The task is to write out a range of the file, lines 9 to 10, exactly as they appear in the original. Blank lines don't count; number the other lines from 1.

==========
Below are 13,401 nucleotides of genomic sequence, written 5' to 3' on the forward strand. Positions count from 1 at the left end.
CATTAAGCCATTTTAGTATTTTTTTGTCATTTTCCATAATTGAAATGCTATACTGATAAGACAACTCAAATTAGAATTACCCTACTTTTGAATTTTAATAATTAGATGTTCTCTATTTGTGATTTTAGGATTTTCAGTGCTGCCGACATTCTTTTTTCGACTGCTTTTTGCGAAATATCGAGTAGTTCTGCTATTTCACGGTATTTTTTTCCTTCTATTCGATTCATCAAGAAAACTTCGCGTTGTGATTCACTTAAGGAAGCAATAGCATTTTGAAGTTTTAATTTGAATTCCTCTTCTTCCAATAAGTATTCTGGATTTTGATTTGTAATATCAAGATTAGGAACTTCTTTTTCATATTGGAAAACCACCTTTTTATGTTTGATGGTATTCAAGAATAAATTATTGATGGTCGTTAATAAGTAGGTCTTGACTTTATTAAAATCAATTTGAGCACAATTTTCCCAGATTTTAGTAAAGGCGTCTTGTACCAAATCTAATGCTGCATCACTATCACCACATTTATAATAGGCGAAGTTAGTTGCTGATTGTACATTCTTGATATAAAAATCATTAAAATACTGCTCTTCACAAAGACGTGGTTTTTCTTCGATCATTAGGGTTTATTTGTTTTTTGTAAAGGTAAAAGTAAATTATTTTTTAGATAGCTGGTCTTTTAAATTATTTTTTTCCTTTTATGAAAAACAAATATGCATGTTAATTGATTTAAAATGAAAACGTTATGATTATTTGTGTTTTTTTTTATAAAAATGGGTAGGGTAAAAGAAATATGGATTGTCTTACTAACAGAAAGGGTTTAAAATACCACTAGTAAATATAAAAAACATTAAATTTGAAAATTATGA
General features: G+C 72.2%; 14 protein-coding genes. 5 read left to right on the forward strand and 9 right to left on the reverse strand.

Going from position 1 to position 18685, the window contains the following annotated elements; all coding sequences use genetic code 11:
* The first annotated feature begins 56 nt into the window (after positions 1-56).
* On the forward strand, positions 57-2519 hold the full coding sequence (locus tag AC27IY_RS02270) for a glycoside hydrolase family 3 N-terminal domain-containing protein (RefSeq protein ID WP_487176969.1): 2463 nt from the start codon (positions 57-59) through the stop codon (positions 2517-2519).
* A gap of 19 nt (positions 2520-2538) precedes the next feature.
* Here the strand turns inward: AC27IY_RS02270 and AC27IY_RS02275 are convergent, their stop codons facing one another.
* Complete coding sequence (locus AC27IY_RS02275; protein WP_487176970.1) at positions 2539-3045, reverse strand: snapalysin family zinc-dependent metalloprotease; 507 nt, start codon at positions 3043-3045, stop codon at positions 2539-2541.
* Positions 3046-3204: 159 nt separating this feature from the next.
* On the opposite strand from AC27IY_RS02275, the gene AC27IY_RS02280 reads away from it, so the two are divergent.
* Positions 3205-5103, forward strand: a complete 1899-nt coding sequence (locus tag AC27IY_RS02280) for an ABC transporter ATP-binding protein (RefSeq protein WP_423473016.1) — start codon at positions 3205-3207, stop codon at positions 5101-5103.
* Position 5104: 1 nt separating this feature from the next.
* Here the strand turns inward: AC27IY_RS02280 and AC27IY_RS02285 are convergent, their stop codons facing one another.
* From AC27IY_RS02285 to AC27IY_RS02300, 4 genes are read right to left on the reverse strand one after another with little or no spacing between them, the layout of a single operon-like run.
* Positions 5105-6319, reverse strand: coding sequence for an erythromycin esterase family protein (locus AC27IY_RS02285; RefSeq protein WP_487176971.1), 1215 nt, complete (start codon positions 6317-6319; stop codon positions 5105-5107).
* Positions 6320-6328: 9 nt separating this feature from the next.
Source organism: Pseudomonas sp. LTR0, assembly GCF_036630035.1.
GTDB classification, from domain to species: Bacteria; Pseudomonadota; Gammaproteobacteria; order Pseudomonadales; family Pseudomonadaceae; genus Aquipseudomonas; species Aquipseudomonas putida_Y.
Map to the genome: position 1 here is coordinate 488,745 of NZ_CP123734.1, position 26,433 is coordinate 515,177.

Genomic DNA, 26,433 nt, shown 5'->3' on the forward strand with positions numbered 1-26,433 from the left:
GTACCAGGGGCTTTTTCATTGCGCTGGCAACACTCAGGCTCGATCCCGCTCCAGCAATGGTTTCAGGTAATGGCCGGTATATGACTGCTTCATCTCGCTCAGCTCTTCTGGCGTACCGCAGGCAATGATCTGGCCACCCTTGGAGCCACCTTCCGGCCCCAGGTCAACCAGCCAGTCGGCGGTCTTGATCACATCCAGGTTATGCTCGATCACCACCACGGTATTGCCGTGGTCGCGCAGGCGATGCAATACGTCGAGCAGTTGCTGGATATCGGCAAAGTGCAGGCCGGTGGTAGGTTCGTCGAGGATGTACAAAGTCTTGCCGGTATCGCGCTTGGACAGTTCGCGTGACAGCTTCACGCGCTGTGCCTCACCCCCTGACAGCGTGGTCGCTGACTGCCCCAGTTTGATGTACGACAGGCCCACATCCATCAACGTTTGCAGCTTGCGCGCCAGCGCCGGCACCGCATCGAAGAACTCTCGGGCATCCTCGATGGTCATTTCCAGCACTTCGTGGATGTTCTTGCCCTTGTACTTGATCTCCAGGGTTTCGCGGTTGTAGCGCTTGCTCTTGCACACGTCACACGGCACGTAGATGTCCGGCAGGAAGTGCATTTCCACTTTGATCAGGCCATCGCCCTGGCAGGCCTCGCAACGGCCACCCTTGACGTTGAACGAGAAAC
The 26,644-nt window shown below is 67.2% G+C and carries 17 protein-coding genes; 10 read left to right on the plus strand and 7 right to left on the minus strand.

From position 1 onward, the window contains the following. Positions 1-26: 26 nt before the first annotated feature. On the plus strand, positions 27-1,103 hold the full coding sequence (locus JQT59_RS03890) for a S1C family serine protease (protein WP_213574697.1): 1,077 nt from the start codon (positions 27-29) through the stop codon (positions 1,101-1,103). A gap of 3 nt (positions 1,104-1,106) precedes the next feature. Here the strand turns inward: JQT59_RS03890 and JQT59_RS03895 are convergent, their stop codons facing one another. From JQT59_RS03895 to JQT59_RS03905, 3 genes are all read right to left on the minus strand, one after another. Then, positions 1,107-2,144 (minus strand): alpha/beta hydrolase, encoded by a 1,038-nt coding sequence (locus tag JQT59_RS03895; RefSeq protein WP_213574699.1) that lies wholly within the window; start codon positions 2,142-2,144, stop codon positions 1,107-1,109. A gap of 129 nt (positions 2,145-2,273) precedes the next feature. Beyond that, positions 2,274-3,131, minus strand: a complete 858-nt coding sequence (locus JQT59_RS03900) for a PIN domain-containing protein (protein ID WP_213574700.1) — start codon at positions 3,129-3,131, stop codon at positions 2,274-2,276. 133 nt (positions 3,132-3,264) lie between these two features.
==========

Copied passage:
* Complete coding sequence (locus AC27IY_RS02275; protein WP_487176970.1) at positions 2539-3045, reverse strand: snapalysin family zinc-dependent metalloprotease; 507 nt, start codon at positions 3043-3045, stop codon at positions 2539-2541.
* Positions 3046-3204: 159 nt separating this feature from the next.